Doug Yanega dyanega at
Tue Nov 23 12:26:20 EST 1999

Glenn wrote:

>Scenes of European robins, in flight, actually selecting dark(mutant) forms
>of Biston betularia while ignoring the nearby light(normal) forms, on
>non-polluted tree trunks can be seen in the Encyclopedia Brittanica
>Educational Corporation's 1960 (or 1961) film, NATURAL SELECTION.
>Kettlewell's experiments were documented on film, although the experimental
>set-up (constructing vegetation "blinds" for photographers and their
>cameras) was, indeed, rather artificial.
>Still, according to what is actually shown in the film, the light form of
>the moth was certainly preferred by the birds when the moths landed on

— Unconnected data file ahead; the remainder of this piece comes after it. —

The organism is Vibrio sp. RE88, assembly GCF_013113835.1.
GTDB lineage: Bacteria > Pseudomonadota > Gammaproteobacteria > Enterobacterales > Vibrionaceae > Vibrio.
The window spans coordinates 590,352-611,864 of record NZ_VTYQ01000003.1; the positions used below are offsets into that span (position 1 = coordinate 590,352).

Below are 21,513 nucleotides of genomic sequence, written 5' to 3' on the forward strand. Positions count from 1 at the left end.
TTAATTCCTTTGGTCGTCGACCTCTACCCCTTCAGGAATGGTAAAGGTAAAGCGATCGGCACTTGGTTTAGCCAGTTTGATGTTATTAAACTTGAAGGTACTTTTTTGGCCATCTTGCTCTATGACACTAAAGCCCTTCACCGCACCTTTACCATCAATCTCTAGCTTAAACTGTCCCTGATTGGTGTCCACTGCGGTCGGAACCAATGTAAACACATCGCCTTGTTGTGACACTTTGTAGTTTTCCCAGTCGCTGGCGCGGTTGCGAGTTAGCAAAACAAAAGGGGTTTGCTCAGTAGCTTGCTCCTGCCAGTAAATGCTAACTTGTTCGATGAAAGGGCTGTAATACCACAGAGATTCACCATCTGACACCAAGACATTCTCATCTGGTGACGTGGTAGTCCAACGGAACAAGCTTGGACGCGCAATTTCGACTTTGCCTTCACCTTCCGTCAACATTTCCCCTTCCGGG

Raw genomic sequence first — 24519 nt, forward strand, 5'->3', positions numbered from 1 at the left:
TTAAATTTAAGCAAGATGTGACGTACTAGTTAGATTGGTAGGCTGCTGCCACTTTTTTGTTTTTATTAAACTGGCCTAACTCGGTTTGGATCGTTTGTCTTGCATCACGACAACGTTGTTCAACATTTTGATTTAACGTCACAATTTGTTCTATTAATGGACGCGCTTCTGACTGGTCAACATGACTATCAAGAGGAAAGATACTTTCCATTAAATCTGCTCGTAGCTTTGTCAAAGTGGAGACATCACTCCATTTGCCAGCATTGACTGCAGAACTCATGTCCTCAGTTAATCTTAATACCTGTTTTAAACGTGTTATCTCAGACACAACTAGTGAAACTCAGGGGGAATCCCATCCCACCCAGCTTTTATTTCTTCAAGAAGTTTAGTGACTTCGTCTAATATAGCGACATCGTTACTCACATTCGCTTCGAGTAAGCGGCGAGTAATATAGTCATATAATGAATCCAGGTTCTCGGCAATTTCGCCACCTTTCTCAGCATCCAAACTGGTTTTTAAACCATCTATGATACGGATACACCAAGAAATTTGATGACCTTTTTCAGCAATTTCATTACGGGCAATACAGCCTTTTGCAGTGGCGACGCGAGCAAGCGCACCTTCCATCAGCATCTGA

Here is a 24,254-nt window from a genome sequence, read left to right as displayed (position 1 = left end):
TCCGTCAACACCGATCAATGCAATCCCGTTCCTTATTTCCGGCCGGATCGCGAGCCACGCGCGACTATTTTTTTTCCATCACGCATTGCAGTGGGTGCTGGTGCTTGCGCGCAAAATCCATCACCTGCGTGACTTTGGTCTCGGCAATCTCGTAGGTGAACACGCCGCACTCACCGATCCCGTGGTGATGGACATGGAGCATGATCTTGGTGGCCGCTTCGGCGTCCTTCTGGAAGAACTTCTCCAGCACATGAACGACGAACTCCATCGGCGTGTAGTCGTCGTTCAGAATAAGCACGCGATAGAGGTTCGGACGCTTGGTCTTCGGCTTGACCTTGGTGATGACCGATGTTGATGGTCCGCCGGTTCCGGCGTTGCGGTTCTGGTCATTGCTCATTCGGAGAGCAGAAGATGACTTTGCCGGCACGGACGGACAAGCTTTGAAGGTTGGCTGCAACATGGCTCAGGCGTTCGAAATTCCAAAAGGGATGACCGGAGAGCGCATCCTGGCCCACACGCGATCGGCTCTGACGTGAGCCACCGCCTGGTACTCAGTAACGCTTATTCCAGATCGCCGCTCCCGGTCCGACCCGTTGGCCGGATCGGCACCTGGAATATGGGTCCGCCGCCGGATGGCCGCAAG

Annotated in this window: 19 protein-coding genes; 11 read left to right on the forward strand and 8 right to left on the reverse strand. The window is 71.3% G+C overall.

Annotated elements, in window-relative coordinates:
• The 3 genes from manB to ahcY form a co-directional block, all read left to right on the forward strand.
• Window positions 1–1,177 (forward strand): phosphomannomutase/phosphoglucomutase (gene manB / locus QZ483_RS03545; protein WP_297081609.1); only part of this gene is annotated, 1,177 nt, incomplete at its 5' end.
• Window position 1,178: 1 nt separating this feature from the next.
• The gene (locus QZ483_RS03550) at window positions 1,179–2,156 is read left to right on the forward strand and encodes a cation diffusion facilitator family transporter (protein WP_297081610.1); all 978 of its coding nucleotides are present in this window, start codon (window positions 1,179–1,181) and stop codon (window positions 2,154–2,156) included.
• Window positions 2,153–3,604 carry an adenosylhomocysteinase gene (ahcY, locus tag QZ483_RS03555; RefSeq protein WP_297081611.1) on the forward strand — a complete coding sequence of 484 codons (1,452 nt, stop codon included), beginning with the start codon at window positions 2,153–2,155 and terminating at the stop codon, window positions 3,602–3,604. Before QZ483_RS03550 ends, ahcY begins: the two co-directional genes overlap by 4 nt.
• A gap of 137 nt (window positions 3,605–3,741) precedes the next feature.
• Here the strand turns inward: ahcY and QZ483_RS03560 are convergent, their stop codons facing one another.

>polluted (soot-laden) trees in the forest under study.

I think the point the creationists were challenging was whether the moths
were spontaneously landing on the tree trunks, or being placed there for
experimental purposes. They suggested it was the latter, thus essentially
accusing Kettlewell of intellectual fraud in calling the phenomenon
"natural selection". Is it evident from the film whether the moths were
being placed there for the birds to find?

Doug Yanega       Dept. of Entomology         Entomology Research Museum
Univ. of California - Riverside, Riverside, CA 92521
phone: (909) 787-4315 (standard disclaimer: opinions are mine, not UCR's)
  "There are some enterprises in which a careful disorderliness
        is the true method" - Herman Melville, Moby Dick, Chap. 82

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